A critical threshold for global pediatric surgical workforce density

Megan E. Bouchard*, Yao Tian, Jeanine Justiniano, Samuel Linton, Christopher DeBoer, Fizan Abdullah, Monica Langer

*Corresponding author for this work

Research output: Contribution to journalArticlepeer-review

7 Scopus citations


Purpose: 1.7 billion children lack access to surgical care, particularly in low- and middle-income countries (LMIC). The pediatric surgical workforce density (PSWD), an indicator of surgical access, correlates with survival of complex pediatric surgical problems. To determine if PSWD also correlates with population-level health outcomes for children, we compared PSWD with pediatric-specific mortality rates and determined the PSWD associated with improved survival. Methods: Using medical licensing registries, pediatric surgeons practicing in 26 countries between 2015 and 2019 were identified. Countries’ PSWD was calculated as the ratio of pediatric surgeons per 100,000 children. The correlation between neonatal, infant and under 5 mortality rates and PSWD was assessed using Spearman’s correlations and piecewise linear regression models. Results: Four LIC, eight L-MIC, ten UMIC and four HIC countries, containing 420 million children, were analyzed. The median PSWD by income group was 0.03 (LIC), 0.12 (L-MIC), 1.34 (UMIC) and 2.13 (HIC). PSWD strongly correlated with neonatal (0.78, p < 0.001), infant (0.82, p < 0.001) and under 5 (0.83, p < 0.001) mortality rates. Survival improved with increasing PSWD to a threshold of 0.37. Conclusion: PSWD correlates with pediatric population mortality rates, with significant improvements in survival with PSWD > 0.37. Currently, PSWD in LMICs is inadequate to meet UN Sustainable Development Goal 3.2 for child mortality.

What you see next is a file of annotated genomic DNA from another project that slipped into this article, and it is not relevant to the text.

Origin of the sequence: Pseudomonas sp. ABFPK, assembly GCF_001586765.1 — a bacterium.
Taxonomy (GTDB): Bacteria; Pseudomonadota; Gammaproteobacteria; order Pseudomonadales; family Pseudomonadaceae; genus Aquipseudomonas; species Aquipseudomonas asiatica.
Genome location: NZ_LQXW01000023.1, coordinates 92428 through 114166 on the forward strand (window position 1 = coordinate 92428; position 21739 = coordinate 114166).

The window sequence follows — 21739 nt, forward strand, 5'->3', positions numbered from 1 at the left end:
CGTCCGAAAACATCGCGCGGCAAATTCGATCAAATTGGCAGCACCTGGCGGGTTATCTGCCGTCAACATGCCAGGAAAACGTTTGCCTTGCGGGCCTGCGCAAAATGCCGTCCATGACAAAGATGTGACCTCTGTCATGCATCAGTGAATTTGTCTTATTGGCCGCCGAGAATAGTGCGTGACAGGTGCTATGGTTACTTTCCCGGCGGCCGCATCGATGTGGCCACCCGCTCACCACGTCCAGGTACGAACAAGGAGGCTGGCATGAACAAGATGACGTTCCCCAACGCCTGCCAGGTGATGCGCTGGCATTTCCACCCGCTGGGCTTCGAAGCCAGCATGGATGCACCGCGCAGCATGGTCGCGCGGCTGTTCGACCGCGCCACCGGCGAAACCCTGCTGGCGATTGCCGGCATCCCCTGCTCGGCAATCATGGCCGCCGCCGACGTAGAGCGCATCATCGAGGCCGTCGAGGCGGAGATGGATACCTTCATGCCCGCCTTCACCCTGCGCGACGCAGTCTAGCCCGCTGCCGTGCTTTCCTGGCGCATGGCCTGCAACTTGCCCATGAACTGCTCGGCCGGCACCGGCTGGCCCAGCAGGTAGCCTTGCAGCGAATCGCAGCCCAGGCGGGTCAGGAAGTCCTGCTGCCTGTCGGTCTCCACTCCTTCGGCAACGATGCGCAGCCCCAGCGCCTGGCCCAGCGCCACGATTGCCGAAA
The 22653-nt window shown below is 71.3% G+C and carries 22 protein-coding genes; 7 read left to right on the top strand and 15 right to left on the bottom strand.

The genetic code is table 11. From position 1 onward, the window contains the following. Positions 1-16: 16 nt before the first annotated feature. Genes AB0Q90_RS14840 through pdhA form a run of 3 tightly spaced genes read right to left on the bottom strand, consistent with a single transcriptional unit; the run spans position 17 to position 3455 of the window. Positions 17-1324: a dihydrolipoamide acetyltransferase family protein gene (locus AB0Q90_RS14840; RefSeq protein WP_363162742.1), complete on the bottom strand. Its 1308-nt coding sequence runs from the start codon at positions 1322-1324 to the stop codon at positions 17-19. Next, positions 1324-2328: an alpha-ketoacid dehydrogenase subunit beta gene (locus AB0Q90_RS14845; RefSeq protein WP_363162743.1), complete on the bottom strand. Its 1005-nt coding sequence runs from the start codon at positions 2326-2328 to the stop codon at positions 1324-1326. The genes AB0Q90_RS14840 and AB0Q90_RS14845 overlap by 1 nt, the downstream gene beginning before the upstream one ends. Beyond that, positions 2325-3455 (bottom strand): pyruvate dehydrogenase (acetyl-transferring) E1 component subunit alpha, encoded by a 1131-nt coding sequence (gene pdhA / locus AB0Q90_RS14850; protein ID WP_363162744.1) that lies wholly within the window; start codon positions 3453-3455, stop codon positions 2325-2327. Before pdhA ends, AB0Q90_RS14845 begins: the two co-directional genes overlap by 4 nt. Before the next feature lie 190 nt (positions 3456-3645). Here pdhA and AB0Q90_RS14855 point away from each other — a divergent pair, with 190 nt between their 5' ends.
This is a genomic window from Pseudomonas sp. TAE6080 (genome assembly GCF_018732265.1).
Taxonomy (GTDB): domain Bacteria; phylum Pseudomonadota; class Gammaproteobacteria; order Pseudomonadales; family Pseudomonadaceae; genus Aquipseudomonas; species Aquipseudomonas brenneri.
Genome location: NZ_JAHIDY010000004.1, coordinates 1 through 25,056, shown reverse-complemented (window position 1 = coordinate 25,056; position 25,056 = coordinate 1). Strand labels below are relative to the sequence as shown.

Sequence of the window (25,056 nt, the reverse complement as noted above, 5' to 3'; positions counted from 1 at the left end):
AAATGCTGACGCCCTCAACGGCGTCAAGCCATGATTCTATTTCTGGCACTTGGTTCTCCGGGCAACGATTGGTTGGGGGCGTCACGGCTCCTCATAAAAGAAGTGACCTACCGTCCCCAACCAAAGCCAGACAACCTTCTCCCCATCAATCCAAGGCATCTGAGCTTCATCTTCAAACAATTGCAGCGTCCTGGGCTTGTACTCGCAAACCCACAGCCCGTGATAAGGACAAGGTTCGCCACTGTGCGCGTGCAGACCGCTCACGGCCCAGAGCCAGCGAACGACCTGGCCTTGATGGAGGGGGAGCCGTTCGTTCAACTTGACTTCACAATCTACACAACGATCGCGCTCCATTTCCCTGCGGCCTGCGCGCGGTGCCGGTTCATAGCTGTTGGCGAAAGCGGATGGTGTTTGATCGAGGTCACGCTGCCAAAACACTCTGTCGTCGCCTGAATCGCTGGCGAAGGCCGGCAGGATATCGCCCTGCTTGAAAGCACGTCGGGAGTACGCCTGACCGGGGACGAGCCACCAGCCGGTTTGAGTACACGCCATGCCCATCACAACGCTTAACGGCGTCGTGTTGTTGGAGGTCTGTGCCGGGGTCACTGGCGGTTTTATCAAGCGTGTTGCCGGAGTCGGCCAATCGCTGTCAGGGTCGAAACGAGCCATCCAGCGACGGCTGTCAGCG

Original languageEnglish (US)
Pages (from-to)1303-1309
Number of pages7
JournalPediatric Surgery International
Issue number9
StatePublished - Sep 2021


  • Childhood mortality
  • National surgical planning
  • Pediatric surgery
  • Workforce density

ASJC Scopus subject areas

  • Pediatrics, Perinatology, and Child Health
  • Surgery


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